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You can have a mixed workout combining movements such as air squats, push-ups, planks, and pull-ups.

All these variables can help you keep the training fun and challenging throughout the workout.

Time Efficient

One of the crucial benefits of rowing intervals is that they are an effective workout.

In a matter of minutes, you can get a lot of training done and enjoy the physiological benefits of your favorite interval workout.

This is key for people that travel often and have ever-changing schedules. Instead of Netflix and chill, you can get on your rower and blast a high-intensity interval or an endurance workout to boost your mood.

20-30 minute sessions or even a couple of minutes will be more beneficial than doing nothing. This is called “exercise micro-dosing.”


A training protocol without a proper warm-up is incomplete. They are utterly important when performing rowing interval workouts or any intense training.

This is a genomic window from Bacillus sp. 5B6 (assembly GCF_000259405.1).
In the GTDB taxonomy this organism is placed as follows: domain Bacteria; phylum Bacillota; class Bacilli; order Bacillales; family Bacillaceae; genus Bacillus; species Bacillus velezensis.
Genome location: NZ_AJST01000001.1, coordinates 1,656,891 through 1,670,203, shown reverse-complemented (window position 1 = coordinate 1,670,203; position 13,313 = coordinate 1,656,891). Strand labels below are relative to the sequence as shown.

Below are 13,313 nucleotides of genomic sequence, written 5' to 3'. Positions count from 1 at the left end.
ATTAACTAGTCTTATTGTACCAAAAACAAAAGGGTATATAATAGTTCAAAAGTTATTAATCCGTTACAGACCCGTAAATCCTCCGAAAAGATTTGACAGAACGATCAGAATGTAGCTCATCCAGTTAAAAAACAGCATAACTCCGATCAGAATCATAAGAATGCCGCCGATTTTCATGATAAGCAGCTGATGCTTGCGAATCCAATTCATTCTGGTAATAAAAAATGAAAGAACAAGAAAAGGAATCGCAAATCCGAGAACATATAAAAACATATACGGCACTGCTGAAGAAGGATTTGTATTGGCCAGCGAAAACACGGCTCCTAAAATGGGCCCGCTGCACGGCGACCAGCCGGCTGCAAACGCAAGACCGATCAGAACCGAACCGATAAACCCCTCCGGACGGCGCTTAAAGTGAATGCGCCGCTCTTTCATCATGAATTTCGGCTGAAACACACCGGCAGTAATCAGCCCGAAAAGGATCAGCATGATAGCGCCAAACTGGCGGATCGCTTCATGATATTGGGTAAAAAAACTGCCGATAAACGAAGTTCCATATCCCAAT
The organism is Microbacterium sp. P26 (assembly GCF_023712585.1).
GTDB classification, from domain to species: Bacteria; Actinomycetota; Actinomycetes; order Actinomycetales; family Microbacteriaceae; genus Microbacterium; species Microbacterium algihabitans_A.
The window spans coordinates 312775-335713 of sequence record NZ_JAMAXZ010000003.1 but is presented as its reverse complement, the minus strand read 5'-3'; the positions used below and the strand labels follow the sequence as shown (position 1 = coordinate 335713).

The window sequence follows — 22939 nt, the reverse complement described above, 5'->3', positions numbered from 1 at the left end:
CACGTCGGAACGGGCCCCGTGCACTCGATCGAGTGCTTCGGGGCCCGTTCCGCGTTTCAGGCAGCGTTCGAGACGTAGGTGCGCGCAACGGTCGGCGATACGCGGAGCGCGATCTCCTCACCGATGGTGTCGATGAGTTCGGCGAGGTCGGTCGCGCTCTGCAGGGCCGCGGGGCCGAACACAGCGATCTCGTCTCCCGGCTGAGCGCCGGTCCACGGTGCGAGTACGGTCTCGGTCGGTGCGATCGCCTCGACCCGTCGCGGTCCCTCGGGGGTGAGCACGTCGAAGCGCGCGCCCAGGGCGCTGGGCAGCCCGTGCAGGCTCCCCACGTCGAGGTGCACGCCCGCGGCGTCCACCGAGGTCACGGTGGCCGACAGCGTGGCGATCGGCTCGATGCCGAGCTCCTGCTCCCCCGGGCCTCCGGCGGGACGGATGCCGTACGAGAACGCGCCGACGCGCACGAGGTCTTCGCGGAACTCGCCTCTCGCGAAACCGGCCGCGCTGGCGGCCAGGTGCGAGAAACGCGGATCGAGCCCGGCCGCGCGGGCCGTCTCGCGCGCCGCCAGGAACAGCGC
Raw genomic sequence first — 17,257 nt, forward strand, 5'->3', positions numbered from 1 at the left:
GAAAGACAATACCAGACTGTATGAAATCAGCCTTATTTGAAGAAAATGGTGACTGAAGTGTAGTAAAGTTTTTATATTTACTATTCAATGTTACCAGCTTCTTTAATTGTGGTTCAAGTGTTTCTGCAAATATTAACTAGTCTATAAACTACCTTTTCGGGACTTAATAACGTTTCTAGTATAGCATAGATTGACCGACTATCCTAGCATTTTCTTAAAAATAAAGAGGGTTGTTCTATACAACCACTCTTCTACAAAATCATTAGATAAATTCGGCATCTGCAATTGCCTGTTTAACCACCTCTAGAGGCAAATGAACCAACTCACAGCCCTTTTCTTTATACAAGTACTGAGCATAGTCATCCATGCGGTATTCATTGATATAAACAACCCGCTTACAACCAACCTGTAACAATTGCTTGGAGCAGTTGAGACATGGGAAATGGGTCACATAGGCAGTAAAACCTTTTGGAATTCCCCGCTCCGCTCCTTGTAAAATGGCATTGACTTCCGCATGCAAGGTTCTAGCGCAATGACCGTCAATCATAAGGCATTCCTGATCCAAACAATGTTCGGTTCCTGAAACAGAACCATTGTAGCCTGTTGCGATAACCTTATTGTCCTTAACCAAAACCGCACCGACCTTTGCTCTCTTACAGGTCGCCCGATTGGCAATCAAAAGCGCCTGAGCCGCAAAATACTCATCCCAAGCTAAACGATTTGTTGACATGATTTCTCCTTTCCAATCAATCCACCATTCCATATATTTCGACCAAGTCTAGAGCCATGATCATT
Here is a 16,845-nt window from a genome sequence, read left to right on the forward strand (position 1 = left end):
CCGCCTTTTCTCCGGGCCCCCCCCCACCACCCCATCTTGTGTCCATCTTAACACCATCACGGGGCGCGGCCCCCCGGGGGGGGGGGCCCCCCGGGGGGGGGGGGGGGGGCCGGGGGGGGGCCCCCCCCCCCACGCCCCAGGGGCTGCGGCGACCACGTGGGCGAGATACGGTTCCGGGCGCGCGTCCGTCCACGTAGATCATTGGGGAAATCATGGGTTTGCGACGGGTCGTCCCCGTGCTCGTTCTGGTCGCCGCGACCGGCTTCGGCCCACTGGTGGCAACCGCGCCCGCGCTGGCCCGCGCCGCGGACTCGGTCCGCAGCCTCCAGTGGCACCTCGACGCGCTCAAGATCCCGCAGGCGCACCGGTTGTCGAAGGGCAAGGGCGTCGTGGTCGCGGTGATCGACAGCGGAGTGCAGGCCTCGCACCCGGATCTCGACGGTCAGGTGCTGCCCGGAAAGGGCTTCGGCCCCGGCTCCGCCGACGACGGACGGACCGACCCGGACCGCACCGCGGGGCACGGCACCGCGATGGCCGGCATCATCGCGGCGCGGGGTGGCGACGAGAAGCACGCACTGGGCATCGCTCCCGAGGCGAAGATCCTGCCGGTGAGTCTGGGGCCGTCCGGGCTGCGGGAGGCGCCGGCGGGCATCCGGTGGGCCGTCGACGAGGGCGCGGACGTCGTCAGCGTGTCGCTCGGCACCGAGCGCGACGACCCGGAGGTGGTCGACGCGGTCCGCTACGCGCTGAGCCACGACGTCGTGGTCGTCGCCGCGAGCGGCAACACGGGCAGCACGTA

Because these training modalities significantly increase our heart rate, it is necessary to ramp up the pace gradually, so we get the best out of our session.

You’ve never seen an F1 car going all out without previously warming up the tires and taking a few practice laps around the track, checking the split times.

It is the same with our bodies.

So, before moving on to the rowing interval workouts, make sure to spend a few minutes on the rower building up from a few strokes per minute to a faster pace.

You can even do activation exercises focusing on breathing and proper rowing technique.

Competitive athletes and expert rowers never skip a proper warm-up.

Types of Intervals Workouts

Different types of rowing interval workouts suit every need. Each variation contemplates a mix of time, effort metrics, and bouts of rest or passive recovery.

It’s fair mentioning that there isn’t a type of interval better than the other. It’s all about personal preference and convenience.